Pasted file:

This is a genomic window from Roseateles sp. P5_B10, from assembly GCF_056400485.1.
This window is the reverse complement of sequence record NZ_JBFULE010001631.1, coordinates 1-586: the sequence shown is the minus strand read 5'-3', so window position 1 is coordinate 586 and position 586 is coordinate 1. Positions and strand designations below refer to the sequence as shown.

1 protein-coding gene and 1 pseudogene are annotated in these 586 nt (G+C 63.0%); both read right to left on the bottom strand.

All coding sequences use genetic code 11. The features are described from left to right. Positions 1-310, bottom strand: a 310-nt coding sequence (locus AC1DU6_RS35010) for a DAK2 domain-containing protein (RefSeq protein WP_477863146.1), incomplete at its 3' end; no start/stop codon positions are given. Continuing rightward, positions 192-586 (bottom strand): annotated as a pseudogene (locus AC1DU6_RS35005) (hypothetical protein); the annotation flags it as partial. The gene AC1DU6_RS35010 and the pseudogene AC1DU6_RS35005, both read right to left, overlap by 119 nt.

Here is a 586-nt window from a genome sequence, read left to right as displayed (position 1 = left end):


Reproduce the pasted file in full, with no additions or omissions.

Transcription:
This is a genomic window from Roseateles sp. P5_B10, from assembly GCF_056400485.1.
This window is the reverse complement of sequence record NZ_JBFULE010001631.1, coordinates 1-586: the sequence shown is the minus strand read 5'-3', so window position 1 is coordinate 586 and position 586 is coordinate 1. Positions and strand designations below refer to the sequence as shown.

1 protein-coding gene and 1 pseudogene are annotated in these 586 nt (G+C 63.0%); both read right to left on the bottom strand.

All coding sequences use genetic code 11. The features are described from left to right. Positions 1-310, bottom strand: a 310-nt coding sequence (locus AC1DU6_RS35010) for a DAK2 domain-containing protein (RefSeq protein WP_477863146.1), incomplete at its 3' end; no start/stop codon positions are given. Continuing rightward, positions 192-586 (bottom strand): annotated as a pseudogene (locus AC1DU6_RS35005) (hypothetical protein); the annotation flags it as partial. The gene AC1DU6_RS35010 and the pseudogene AC1DU6_RS35005, both read right to left, overlap by 119 nt.

Here is a 586-nt window from a genome sequence, read left to right as displayed (position 1 = left end):